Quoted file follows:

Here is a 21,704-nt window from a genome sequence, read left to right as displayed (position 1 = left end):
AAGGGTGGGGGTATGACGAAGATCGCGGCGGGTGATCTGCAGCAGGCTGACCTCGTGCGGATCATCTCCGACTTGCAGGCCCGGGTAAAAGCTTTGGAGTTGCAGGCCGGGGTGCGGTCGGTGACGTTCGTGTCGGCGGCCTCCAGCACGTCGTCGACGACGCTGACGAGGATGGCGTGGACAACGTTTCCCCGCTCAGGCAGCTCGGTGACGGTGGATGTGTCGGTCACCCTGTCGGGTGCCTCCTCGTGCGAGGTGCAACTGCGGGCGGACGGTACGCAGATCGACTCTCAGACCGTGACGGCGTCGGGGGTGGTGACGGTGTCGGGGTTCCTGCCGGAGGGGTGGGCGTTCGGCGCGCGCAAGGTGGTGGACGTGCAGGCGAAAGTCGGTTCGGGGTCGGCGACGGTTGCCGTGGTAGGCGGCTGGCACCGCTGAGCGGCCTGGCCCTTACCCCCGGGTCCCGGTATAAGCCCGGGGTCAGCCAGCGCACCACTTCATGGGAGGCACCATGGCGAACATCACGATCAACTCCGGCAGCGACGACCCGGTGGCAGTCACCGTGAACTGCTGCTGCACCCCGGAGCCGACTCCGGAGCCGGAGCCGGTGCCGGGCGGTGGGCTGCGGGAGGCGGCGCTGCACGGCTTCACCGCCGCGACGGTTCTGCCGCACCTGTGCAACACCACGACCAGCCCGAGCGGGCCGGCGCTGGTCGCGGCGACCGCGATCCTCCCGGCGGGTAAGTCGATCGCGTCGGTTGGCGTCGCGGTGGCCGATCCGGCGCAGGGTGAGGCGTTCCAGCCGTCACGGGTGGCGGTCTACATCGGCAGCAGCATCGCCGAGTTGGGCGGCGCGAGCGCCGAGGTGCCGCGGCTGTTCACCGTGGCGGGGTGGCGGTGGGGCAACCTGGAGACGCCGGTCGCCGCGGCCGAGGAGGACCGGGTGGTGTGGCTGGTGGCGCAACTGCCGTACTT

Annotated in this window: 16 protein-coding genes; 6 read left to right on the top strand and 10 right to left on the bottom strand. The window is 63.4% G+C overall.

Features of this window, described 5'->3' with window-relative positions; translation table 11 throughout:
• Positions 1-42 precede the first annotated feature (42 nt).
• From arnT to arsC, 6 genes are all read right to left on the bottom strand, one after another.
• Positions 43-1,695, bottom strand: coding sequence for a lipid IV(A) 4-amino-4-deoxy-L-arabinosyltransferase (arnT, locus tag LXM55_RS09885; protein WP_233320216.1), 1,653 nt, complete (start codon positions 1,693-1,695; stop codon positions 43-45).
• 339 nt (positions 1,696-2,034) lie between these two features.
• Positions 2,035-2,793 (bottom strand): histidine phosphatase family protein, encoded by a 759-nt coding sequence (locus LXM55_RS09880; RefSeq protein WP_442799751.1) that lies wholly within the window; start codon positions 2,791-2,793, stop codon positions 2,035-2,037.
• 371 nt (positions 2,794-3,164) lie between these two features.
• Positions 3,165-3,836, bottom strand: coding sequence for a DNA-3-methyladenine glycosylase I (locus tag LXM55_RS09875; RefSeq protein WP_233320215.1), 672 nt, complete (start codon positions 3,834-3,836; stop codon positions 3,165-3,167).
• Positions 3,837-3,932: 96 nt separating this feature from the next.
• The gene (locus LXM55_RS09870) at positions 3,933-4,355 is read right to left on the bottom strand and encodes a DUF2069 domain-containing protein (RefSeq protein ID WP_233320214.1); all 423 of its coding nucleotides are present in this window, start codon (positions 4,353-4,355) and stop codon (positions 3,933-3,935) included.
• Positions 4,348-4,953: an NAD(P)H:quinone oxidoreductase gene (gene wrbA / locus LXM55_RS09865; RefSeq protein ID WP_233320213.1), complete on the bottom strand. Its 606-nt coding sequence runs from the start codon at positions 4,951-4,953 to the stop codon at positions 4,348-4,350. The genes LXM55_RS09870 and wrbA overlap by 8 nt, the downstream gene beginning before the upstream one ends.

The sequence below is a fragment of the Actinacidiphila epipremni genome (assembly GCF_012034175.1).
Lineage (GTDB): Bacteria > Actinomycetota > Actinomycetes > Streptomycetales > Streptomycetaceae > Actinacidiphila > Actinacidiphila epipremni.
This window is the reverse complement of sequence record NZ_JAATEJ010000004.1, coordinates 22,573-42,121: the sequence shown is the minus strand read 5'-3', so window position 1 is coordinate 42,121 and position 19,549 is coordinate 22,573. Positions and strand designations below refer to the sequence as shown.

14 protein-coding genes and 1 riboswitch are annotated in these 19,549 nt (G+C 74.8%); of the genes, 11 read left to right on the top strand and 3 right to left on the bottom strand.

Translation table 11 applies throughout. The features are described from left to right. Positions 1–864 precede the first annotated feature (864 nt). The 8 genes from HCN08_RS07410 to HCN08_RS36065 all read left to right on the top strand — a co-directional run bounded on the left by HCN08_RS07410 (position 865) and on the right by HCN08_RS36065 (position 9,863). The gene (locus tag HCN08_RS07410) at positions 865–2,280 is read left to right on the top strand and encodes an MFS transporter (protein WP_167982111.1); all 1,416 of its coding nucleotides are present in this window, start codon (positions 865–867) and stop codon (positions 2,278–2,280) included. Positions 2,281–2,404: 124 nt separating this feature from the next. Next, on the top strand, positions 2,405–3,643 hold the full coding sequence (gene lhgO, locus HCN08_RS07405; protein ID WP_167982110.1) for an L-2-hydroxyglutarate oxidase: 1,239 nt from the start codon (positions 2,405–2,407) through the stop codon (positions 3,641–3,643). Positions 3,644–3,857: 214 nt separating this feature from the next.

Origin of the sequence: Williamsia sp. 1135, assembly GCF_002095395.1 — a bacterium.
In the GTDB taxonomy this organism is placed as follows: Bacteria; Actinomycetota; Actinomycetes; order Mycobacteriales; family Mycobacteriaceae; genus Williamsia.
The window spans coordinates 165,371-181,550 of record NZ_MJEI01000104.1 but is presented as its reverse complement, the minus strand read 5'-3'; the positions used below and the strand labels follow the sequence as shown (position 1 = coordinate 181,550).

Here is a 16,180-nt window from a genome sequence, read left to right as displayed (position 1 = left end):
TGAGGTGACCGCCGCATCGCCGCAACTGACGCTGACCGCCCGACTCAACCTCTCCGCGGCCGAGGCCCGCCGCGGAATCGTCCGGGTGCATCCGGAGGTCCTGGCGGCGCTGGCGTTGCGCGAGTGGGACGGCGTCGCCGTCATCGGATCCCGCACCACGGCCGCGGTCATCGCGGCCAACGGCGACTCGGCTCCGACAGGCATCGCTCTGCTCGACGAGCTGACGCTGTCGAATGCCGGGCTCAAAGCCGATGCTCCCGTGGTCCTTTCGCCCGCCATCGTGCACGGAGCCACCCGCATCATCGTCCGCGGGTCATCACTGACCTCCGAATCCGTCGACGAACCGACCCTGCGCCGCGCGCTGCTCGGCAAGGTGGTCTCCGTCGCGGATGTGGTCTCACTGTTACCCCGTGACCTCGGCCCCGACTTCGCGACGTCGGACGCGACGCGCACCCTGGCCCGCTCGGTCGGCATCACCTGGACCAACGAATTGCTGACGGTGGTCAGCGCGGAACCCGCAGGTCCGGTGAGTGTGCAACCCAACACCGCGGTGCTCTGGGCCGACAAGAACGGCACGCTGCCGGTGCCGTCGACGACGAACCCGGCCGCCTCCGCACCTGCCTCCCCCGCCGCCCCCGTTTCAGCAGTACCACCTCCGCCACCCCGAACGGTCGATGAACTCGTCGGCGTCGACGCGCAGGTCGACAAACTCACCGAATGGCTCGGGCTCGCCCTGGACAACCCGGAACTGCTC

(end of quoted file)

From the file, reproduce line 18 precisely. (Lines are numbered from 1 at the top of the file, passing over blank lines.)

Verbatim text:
14 protein-coding genes and 1 riboswitch are annotated in these 19,549 nt (G+C 74.8%); of the genes, 11 read left to right on the top strand and 3 right to left on the bottom strand.